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NLRB Judge finds 24 Hour Fitness arbitration clause violates federal labor law

An NLRB Administrative Law Judge has issued a decision finding that 24 Hour Fitness USA, Inc. maintained and enforced an unlawful arbitration policy that required employees to give up their federally protected rights to take concerted action.

The California-based corporation, which operates fitness centers across the country, required new employees to agree in writing to submit all employment-related claims to individual arbitration. Employees were also prohibited from discussing such claims with their co-workers.

The employee handbook advised employees they could opt out of the policy by taking a series of steps. However, Judge William L. Schmidt found that the provision was “an illusion” because the process was “convoluted” and because employees would be unable to identify others who had also opted out with whom they could discuss their case.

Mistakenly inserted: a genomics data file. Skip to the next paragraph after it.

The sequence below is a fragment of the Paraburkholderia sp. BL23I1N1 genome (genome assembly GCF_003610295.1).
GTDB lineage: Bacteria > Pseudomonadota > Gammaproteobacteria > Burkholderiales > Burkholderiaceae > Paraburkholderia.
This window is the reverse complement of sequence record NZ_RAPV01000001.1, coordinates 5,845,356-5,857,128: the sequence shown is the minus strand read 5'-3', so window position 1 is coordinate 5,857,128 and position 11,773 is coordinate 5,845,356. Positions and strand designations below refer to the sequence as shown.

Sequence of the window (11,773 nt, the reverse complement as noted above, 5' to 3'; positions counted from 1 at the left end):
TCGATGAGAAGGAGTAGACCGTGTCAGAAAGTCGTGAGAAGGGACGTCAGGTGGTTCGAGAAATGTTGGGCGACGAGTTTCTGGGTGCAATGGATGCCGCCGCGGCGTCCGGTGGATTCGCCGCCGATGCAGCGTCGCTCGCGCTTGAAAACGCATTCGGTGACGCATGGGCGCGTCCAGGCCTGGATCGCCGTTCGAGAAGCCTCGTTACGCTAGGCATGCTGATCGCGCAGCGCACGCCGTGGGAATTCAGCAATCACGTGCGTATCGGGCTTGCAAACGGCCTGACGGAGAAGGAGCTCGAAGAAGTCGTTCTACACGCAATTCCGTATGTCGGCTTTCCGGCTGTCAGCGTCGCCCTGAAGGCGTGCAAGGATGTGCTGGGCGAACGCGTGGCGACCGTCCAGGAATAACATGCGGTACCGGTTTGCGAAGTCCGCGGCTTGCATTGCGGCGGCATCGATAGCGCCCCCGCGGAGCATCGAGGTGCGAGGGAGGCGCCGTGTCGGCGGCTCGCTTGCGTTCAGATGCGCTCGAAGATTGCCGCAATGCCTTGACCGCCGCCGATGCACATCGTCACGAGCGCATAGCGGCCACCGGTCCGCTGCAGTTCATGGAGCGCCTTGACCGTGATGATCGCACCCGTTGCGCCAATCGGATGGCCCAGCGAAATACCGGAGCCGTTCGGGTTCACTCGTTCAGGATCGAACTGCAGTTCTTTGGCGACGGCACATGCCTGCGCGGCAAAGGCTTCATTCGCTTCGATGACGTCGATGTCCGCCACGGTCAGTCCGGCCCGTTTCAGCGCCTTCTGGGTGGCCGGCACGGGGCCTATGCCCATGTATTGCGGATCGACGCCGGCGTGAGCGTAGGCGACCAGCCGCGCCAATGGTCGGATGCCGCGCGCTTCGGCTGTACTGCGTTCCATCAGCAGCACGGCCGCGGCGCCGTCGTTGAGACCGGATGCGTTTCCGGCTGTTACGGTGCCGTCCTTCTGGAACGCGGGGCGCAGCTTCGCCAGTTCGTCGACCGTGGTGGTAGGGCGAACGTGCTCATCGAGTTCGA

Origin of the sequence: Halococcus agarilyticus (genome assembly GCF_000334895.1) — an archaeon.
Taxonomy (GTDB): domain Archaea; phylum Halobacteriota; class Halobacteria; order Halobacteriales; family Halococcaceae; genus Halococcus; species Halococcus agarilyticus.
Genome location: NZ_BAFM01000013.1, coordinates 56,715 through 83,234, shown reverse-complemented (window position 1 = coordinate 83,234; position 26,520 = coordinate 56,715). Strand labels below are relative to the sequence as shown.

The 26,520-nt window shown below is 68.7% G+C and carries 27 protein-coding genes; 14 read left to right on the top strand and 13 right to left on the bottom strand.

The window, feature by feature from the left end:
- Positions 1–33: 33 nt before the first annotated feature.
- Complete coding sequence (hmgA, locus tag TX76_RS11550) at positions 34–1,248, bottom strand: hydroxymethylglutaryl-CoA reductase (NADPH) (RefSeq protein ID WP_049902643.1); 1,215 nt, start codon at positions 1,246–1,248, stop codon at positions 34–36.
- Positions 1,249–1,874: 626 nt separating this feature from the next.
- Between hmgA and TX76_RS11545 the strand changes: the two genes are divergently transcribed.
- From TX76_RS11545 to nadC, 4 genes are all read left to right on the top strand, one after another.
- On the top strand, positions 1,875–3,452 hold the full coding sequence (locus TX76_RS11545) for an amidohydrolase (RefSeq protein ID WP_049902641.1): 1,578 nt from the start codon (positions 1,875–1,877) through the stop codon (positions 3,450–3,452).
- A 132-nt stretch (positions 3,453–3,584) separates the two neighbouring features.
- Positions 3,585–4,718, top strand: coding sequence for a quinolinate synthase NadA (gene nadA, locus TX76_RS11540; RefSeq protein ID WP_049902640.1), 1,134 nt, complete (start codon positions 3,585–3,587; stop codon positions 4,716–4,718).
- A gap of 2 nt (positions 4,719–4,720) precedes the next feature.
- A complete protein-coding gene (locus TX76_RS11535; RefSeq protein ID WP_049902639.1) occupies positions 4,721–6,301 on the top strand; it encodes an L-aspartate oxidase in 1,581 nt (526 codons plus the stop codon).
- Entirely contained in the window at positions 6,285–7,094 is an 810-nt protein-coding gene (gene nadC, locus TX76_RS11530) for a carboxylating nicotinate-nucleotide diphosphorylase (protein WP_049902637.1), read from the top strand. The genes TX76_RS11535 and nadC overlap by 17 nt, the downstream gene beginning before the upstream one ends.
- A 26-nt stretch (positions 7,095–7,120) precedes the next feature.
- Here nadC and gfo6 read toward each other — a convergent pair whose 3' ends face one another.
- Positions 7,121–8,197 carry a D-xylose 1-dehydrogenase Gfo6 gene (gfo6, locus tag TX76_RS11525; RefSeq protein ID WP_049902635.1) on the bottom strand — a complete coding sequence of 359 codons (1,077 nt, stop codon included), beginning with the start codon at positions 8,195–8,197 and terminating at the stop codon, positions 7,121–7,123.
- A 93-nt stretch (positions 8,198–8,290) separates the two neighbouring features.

Judge Schmidt relied on the Board’s recent decision in DR Horton, which detailed Appellate and Supreme Court decisions dating back to the 1940s reaffirming the principle that “employers cannot enter into individual agreements with employees in which the employees cede their statutory rights to act collectively.”

He rejected the arguments of 24 Hour Fitness and the Chamber of Commerce, which filed an amicus brief in the case, saying they wished “to establish an employer’s right to restrict employees, in order to hold a job, from exercising their statutory right to use the full-range of legal remedies generally available to all citizens.”

The fitness center operator successfully pursued enforcement of the individual arbitration clause in at least eight lawsuits filed by employees at several California facilities alleging discrimination and wage and hour violations.

In his decision, Judge Schmidt ordered the company to remove the prohibition against class or collective actions from the employee handbook, and to notify all employees of the change. He also ordered 24 Hour Fitness to notify all arbitral or judicial tribunals where it has pursued enforcement of the clause that it desires to withdraw the request.

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